In this beautifully illustrated and lavishly designed book, author Eric Bradley introduces readers to the broad world of these collectibles and explores the fandom surrounding the mystique behind the world’s boy-wizard. From the Holy Grail chair Rowling used to write her epic series, which sold for a spellbinding $394,000, to a $40,000 Potter-themed wedding and those who tattoo their bodies with symbolism from the books, this guide appeals to dedicated Harry Potter fans and the curious alike.

   “Twenty years on, the world of Harry Potter is expanding quickly, and with it comes the usual flurry of new films, books, plays, amusement parks, and more on the horizon. Each one will come with a blur of collectibles, posters, figurines, and limited-edition items (not to mention movie props!) available for collectors. In fact, the season for Harry Pottery never has been hotter. It’s easy to see why.

   Don’t worry if that phrase is new to you: Harry Pottery is the collecting genre that includes all things related to this wizarding world. Whereas rare items sell between $10,000 (a complete set of all seven UK Harry Potter titles) and $43,000 (a first edition, first printing of the first book, Harry Potter and the Philosopher’s Stone), values for mass produced Harry Potter collectibles are also on the rise...” —From the book’s introduction

Telling the story behind Harry Potter through its art and collectibles, Bradley examines how fans and the marketplace contribute to the enduring love behind these enigmatic characters and the books that launched a million imaginations.

Harry Potter - The Unofficial Guide to The Collectibles of Our Favorite Wizard opens the door to private collections and invites the reader to explore the compelling world of wizardry now coveted by collectors.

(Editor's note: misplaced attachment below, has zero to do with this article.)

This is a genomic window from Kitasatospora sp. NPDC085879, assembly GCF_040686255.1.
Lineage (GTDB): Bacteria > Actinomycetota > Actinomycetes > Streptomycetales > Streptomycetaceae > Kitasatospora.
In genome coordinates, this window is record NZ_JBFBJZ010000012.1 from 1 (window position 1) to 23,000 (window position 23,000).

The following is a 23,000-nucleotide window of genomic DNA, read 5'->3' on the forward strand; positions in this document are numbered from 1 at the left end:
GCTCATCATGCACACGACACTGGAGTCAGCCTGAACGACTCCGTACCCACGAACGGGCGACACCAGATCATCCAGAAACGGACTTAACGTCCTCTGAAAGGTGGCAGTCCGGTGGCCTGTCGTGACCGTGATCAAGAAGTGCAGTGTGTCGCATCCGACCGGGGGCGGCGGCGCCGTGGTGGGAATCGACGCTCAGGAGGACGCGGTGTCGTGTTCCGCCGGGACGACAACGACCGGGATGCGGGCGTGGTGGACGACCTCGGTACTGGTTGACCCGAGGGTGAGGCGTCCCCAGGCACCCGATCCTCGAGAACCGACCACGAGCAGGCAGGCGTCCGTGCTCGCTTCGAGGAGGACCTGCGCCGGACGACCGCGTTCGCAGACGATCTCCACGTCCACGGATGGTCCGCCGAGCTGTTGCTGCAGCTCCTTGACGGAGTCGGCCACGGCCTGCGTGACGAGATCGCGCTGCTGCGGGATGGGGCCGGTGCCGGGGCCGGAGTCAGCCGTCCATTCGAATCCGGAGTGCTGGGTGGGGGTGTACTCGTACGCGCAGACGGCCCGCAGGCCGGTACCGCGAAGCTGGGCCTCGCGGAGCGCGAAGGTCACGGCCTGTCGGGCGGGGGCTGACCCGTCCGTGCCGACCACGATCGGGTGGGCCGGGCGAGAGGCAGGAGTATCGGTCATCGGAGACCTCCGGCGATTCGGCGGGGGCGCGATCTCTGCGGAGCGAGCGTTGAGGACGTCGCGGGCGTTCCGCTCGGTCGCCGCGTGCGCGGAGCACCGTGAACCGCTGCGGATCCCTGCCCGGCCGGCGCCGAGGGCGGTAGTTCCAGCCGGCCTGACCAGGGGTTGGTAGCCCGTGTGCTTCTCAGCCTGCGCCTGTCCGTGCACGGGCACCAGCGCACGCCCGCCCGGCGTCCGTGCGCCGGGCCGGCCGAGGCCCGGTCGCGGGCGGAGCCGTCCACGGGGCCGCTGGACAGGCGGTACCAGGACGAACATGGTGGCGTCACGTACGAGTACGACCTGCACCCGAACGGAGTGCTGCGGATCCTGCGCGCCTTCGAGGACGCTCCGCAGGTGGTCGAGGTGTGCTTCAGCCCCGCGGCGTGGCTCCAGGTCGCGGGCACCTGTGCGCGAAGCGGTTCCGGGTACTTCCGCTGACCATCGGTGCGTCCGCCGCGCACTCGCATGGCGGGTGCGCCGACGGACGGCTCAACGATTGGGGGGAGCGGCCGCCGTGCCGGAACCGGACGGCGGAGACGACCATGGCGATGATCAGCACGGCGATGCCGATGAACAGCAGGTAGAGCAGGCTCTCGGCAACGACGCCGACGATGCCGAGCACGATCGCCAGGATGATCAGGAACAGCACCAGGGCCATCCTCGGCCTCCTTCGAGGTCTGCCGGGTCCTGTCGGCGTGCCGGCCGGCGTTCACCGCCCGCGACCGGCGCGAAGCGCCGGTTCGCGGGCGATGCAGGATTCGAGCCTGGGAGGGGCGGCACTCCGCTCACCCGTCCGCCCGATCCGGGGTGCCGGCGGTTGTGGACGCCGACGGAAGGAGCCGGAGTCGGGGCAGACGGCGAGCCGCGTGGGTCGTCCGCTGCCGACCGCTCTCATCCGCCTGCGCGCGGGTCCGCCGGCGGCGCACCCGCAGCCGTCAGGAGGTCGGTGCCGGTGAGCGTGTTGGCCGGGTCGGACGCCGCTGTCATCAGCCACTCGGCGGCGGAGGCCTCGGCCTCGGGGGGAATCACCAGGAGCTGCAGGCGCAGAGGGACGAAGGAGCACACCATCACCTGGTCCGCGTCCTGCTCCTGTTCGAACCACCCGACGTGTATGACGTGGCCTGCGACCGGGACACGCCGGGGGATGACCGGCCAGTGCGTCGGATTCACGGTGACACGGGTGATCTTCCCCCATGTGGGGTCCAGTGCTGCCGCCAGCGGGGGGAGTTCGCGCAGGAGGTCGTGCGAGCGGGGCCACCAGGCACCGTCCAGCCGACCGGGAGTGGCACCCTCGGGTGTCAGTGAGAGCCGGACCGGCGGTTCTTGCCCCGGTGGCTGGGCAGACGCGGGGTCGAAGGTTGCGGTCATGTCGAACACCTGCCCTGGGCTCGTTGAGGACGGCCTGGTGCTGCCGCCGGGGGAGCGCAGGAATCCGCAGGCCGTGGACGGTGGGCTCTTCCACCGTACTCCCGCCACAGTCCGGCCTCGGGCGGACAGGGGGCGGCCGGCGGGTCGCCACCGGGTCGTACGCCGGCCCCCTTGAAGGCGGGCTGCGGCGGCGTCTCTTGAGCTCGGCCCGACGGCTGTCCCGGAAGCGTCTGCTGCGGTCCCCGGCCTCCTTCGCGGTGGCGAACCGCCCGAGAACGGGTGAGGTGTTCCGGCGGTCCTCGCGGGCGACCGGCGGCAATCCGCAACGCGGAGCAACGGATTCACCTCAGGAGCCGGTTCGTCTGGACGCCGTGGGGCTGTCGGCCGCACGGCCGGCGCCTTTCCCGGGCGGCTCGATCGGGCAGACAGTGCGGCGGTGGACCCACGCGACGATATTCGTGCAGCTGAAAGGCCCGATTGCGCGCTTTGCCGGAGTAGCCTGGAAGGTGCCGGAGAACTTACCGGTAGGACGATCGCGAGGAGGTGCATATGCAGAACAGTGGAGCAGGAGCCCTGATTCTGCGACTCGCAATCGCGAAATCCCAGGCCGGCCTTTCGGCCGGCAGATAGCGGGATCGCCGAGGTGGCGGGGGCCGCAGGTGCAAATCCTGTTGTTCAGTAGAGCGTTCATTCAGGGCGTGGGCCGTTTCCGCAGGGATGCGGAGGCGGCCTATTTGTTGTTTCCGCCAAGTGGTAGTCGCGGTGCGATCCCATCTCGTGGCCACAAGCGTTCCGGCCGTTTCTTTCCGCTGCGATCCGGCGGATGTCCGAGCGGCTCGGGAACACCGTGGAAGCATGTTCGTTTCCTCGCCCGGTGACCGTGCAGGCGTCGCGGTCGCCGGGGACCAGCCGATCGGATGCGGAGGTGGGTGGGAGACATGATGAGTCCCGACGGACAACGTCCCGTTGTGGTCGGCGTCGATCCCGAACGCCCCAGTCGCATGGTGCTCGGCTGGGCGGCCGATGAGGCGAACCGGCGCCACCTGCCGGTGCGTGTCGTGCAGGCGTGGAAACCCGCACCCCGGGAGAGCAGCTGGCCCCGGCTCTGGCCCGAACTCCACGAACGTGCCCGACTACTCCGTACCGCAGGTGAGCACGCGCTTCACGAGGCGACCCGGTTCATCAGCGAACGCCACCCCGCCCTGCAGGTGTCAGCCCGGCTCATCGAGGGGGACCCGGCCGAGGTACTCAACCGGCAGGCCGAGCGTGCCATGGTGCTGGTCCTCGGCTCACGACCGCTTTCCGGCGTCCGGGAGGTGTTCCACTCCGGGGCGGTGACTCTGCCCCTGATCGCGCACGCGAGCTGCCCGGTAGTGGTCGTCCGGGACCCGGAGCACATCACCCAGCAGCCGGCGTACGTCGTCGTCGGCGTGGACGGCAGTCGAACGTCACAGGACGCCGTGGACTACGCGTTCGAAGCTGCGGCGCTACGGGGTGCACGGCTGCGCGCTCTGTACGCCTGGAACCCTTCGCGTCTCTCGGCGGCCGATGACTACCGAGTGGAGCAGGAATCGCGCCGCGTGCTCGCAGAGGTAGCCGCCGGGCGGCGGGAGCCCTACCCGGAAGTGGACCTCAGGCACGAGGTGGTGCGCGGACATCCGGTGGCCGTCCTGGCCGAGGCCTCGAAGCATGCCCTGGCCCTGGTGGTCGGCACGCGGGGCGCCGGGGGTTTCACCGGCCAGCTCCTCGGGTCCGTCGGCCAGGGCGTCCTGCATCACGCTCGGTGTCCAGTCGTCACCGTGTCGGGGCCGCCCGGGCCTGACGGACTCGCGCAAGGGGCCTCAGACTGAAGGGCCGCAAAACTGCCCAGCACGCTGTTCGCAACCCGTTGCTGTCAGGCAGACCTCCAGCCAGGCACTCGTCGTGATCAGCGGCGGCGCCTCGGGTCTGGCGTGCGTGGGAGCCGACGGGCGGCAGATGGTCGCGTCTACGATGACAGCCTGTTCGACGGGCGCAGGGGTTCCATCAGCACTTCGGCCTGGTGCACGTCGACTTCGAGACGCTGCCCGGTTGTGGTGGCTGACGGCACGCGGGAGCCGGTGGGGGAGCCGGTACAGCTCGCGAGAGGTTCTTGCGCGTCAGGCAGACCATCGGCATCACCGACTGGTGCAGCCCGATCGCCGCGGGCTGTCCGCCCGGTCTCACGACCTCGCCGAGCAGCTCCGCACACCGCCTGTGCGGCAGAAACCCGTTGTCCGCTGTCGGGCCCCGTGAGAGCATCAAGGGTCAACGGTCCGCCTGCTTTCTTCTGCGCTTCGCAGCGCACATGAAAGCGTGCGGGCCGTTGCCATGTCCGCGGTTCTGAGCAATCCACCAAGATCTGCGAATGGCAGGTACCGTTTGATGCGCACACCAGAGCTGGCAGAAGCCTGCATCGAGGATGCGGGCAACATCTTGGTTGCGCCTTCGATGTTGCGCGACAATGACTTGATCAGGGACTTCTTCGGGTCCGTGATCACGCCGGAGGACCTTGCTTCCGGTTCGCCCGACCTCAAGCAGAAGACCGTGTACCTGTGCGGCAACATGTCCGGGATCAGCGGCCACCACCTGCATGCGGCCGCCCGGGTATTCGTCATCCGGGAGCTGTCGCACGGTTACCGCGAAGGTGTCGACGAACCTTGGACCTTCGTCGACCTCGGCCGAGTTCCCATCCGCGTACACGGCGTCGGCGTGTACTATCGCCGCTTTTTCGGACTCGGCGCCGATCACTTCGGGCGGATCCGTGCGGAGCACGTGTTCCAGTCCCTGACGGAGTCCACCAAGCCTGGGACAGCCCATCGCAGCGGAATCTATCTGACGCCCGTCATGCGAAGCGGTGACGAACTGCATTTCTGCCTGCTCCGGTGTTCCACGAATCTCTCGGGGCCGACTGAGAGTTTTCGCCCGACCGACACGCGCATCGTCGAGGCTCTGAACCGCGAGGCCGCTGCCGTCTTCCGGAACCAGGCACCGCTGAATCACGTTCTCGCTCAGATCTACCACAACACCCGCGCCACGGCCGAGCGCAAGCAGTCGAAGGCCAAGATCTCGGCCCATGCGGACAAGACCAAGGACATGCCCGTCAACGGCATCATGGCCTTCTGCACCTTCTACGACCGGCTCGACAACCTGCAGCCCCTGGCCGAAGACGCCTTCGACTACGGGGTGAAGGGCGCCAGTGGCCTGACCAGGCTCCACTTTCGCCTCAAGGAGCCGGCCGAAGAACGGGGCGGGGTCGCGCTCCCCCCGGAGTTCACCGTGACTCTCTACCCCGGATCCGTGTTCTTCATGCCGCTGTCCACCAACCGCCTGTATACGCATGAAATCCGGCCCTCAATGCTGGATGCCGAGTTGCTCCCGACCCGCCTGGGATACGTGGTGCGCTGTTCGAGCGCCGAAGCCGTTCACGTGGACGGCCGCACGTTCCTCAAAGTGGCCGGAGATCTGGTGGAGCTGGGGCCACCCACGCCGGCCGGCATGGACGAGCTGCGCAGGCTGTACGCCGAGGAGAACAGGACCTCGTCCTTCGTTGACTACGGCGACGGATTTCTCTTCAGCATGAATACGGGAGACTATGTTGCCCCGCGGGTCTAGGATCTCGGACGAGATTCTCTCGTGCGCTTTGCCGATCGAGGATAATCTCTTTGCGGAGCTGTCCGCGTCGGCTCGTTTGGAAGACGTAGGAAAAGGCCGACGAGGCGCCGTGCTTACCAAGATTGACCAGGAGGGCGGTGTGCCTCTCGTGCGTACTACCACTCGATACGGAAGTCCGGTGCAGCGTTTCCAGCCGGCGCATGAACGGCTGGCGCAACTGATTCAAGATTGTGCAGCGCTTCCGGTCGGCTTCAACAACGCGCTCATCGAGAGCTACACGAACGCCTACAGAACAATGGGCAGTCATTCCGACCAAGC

Eric Bradley is the author of several collectibles books, including the critically acclaimed Mantiques: A Manly Guide to Cool Stuff and Antique Trader Antiques & Collectibles, the No. 1 selling guide on the market. He has appeared in The Wall Street JournalGQFour Seasons Magazine and PARADE, among others. Bradley is the Public Relations Director at Heritage Auctions, ha.com, the world's largest collectibles auctioneer. He lives near Dallas with his wife and three children.

Harry Potter - The Unofficial Guide to the Wonders of Our Favorite Wizard

By Eric Bradley
8 x 8, hardcover, 208 pages, $22.99
250+ color photos
ISBN-13: 978-1-4402-4802-3
Krause Publications
www.krausebooks.com

Prints, rare first editions, and out-of-print books from the 17th-19th centuries headline StoryLTD’s Antiquarian Books and Prints online auction on 29-30 August. Estimates range from INR 15,000-20,000 to 16-18 lakhs for the 81 lots on offer. Replete with battle accounts and travels across India, Afghanistan, Burma and Sri Lanka, the books on auction cover themes including observations of local customs and architectural wonders, as well as lighter ones on cookery. Many feature lavish illustrations, and are presented in attractive leather binding with rich gilting and lettering. This is StoryLTD’s third auction in the category, with two highly successful auctions held in past years. The auction is preceded by viewings at Saffronart, Mumbai.

Auction Highlights

Screen Shot 2017-08-10 at 9.22.12 AM.pngScenery, Inhabitants, and Costumes of Afghaunistan , a book with detailed accounts and illustrations of individual battles, Afghan cities, local people and customs, geographic features, and indigenous soldiers, authored by James Rattray and published in 1848 by Hering & Remington. James Rattray was a lieutenant in the British Bengal Army, who recorded his experiences and produced sketches during the first Anglo-Afghan War (1839-1842). Published after the war, the text and illustrations are autobiographical and recount many of the positive aspects and pitfalls of an ultimately unsuccessful campaign. Featuring 29 coloured plates with a descriptive letterpress, it has a contemporary dark green half morocco binding.